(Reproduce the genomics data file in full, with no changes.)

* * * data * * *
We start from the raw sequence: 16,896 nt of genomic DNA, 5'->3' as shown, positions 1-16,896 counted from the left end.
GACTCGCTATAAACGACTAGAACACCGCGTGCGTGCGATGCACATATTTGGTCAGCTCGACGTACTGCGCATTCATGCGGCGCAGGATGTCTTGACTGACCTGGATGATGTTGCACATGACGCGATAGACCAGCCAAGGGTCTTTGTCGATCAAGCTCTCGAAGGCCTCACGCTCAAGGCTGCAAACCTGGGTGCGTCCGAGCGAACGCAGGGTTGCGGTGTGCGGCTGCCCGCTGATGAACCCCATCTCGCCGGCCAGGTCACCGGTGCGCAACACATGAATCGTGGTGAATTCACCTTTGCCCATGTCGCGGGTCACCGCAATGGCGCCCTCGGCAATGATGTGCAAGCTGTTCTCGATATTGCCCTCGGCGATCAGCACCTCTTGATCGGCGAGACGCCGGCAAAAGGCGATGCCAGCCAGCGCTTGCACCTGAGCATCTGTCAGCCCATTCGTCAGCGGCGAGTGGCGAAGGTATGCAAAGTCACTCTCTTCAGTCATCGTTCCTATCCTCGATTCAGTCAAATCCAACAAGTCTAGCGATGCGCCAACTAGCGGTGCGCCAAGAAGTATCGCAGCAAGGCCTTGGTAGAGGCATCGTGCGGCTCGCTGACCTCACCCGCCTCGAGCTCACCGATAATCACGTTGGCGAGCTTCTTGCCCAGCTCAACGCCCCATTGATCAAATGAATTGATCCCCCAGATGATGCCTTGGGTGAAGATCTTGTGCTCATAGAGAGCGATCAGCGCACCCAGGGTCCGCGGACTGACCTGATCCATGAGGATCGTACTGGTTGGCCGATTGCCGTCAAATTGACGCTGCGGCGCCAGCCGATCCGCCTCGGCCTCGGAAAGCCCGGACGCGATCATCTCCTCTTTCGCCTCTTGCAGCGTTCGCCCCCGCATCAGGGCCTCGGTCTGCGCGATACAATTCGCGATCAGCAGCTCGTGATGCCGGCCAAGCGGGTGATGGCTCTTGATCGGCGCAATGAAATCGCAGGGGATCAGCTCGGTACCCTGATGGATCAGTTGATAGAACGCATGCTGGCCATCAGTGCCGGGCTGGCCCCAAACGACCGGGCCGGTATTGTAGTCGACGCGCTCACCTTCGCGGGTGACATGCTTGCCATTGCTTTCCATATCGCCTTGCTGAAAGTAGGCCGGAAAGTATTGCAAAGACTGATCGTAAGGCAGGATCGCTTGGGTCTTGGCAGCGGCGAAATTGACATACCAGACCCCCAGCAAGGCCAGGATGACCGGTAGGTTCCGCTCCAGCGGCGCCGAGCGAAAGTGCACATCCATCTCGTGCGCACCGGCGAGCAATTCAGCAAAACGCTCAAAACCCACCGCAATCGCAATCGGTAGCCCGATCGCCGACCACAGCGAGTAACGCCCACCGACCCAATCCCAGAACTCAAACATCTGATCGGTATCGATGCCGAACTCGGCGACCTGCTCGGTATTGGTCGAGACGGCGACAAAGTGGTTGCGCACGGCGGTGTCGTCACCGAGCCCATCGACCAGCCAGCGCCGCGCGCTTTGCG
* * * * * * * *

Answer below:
We start from the raw sequence: 16,896 nt of genomic DNA, 5'->3' as shown, positions 1-16,896 counted from the left end.
GACTCGCTATAAACGACTAGAACACCGCGTGCGTGCGATGCACATATTTGGTCAGCTCGACGTACTGCGCATTCATGCGGCGCAGGATGTCTTGACTGACCTGGATGATGTTGCACATGACGCGATAGACCAGCCAAGGGTCTTTGTCGATCAAGCTCTCGAAGGCCTCACGCTCAAGGCTGCAAACCTGGGTGCGTCCGAGCGAACGCAGGGTTGCGGTGTGCGGCTGCCCGCTGATGAACCCCATCTCGCCGGCCAGGTCACCGGTGCGCAACACATGAATCGTGGTGAATTCACCTTTGCCCATGTCGCGGGTCACCGCAATGGCGCCCTCGGCAATGATGTGCAAGCTGTTCTCGATATTGCCCTCGGCGATCAGCACCTCTTGATCGGCGAGACGCCGGCAAAAGGCGATGCCAGCCAGCGCTTGCACCTGAGCATCTGTCAGCCCATTCGTCAGCGGCGAGTGGCGAAGGTATGCAAAGTCACTCTCTTCAGTCATCGTTCCTATCCTCGATTCAGTCAAATCCAACAAGTCTAGCGATGCGCCAACTAGCGGTGCGCCAAGAAGTATCGCAGCAAGGCCTTGGTAGAGGCATCGTGCGGCTCGCTGACCTCACCCGCCTCGAGCTCACCGATAATCACGTTGGCGAGCTTCTTGCCCAGCTCAACGCCCCATTGATCAAATGAATTGATCCCCCAGATGATGCCTTGGGTGAAGATCTTGTGCTCATAGAGAGCGATCAGCGCACCCAGGGTCCGCGGACTGACCTGATCCATGAGGATCGTACTGGTTGGCCGATTGCCGTCAAATTGACGCTGCGGCGCCAGCCGATCCGCCTCGGCCTCGGAAAGCCCGGACGCGATCATCTCCTCTTTCGCCTCTTGCAGCGTTCGCCCCCGCATCAGGGCCTCGGTCTGCGCGATACAATTCGCGATCAGCAGCTCGTGATGCCGGCCAAGCGGGTGATGGCTCTTGATCGGCGCAATGAAATCGCAGGGGATCAGCTCGGTACCCTGATGGATCAGTTGATAGAACGCATGCTGGCCATCAGTGCCGGGCTGGCCCCAAACGACCGGGCCGGTATTGTAGTCGACGCGCTCACCTTCGCGGGTGACATGCTTGCCATTGCTTTCCATATCGCCTTGCTGAAAGTAGGCCGGAAAGTATTGCAAAGACTGATCGTAAGGCAGGATCGCTTGGGTCTTGGCAGCGGCGAAATTGACATACCAGACCCCCAGCAAGGCCAGGATGACCGGTAGGTTCCGCTCCAGCGGCGCCGAGCGAAAGTGCACATCCATCTCGTGCGCACCGGCGAGCAATTCAGCAAAACGCTCAAAACCCACCGCAATCGCAATCGGTAGCCCGATCGCCGACCACAGCGAGTAACGCCCACCGACCCAATCCCAGAACTCAAACATCTGATCGGTATCGATGCCGAACTCGGCGACCTGCTCGGTATTGGTCGAGACGGCGACAAAGTGGTTGCGCACGGCGGTGTCGTCACCGAGCCCATCGACCAGCCAGCGCCGCGCGCTTTGCG